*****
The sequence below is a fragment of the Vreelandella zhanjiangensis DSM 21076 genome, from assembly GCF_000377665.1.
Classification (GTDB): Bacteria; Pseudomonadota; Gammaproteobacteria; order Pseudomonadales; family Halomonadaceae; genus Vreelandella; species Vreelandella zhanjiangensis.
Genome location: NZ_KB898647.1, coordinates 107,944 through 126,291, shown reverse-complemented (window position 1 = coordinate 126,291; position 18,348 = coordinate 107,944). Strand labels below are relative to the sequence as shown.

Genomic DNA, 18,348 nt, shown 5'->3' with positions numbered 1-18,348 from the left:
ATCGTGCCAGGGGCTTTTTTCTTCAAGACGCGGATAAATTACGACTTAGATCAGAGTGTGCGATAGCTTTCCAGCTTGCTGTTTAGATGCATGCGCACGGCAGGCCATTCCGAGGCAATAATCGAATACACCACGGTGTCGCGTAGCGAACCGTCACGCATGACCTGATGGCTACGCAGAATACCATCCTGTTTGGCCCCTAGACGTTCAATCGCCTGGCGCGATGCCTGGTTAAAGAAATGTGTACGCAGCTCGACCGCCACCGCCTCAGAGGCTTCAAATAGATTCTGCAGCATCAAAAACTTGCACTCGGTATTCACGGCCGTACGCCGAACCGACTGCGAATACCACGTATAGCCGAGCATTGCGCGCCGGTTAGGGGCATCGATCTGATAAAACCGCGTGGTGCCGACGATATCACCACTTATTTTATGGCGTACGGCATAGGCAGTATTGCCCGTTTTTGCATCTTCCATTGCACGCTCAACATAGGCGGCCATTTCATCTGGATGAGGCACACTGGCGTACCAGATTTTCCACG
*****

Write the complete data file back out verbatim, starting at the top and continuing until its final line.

The sequence below is a fragment of the Vreelandella zhanjiangensis DSM 21076 genome, from assembly GCF_000377665.1.
Classification (GTDB): Bacteria; Pseudomonadota; Gammaproteobacteria; order Pseudomonadales; family Halomonadaceae; genus Vreelandella; species Vreelandella zhanjiangensis.
Genome location: NZ_KB898647.1, coordinates 107,944 through 126,291, shown reverse-complemented (window position 1 = coordinate 126,291; position 18,348 = coordinate 107,944). Strand labels below are relative to the sequence as shown.

Genomic DNA, 18,348 nt, shown 5'->3' with positions numbered 1-18,348 from the left:
ATCGTGCCAGGGGCTTTTTTCTTCAAGACGCGGATAAATTACGACTTAGATCAGAGTGTGCGATAGCTTTCCAGCTTGCTGTTTAGATGCATGCGCACGGCAGGCCATTCCGAGGCAATAATCGAATACACCACGGTGTCGCGTAGCGAACCGTCACGCATGACCTGATGGCTACGCAGAATACCATCCTGTTTGGCCCCTAGACGTTCAATCGCCTGGCGCGATGCCTGGTTAAAGAAATGTGTACGCAGCTCGACCGCCACCGCCTCAGAGGCTTCAAATAGATTCTGCAGCATCAAAAACTTGCACTCGGTATTCACGGCCGTACGCCGAACCGACTGCGAATACCACGTATAGCCGAGCATTGCGCGCCGGTTAGGGGCATCGATCTGATAAAACCGCGTGGTGCCGACGATATCACCACTTATTTTATGGCGTACGGCATAGGCAGTATTGCCCGTTTTTGCATCTTCCATTGCACGCTCAACATAGGCGGCCATTTCATCTGGATGAGGCACACTGGCGTACCAGATTTTCCACG